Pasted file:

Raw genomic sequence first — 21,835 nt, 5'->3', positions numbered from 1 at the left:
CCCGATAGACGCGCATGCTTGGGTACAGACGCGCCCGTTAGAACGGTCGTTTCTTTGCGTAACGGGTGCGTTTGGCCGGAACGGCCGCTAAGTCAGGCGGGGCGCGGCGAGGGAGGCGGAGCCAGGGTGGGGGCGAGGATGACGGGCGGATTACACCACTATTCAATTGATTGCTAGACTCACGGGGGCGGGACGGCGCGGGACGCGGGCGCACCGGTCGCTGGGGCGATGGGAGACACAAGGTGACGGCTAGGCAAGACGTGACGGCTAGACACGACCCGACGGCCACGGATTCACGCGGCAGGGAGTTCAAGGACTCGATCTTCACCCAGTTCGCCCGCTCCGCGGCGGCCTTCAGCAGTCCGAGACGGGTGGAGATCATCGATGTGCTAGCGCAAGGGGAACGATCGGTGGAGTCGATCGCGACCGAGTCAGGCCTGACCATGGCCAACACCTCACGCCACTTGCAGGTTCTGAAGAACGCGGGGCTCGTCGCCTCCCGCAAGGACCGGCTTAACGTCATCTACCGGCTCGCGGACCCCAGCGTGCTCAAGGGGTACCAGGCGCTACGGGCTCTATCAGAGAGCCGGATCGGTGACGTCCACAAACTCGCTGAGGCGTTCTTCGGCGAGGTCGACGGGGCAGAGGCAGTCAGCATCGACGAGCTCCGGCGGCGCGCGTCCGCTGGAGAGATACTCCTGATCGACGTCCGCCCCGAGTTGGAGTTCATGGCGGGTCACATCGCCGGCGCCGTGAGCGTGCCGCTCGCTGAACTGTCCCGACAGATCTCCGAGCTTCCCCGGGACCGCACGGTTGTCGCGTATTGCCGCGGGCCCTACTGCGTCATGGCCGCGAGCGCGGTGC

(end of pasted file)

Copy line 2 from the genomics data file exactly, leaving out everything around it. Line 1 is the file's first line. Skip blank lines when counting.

CCCGATAGACGCGCATGCTTGGGTACAGACGCGCCCGTTAGAACGGTCGTTTCTTTGCGTAACGGGTGCGTTTGGCCGGAACGGCCGCTAAGTCAGGCGGGGCGCGGCGAGGGAGGCGGAGCCAGGGTGGGGGCGAGGATGACGGGCGGATTACACCACTATTCAATTGATTGCTAGACTCACGGGGGCGGGACGGCGCGGGACGCGGGCGCACCGGTCGCTGGGGCGATGGGAGACACAAGGTGACGGCTAGGCAAGACGTGACGGCTAGACACGACCCGACGGCCACGGATTCACGCGGCAGGGAGTTCAAGGACTCGATCTTCACCCAGTTCGCCCGCTCCGCGGCGGCCTTCAGCAGTCCGAGACGGGTGGAGATCATCGATGTGCTAGCGCAAGGGGAACGATCGGTGGAGTCGATCGCGACCGAGTCAGGCCTGACCATGGCCAACACCTCACGCCACTTGCAGGTTCTGAAGAACGCGGGGCTCGTCGCCTCCCGCAAGGACCGGCTTAACGTCATCTACCGGCTCGCGGACCCCAGCGTGCTCAAGGGGTACCAGGCGCTACGGGCTCTATCAGAGAGCCGGATCGGTGACGTCCACAAACTCGCTGAGGCGTTCTTCGGCGAGGTCGACGGGGCAGAGGCAGTCAGCATCGACGAGCTCCGGCGGCGCGCGTCCGCTGGAGAGATACTCCTGATCGACGTCCGCCCCGAGTTGGAGTTCATGGCGGGTCACATCGCCGGCGCCGTGAGCGTGCCGCTCGCTGAACTGTCCCGACAGATCTCCGAGCTTCCCCGGGACCGCACGGTTGTCGCGTATTGCCGCGGGCCCTACTGCGTCATGGCCGCGAGCGCGGTGC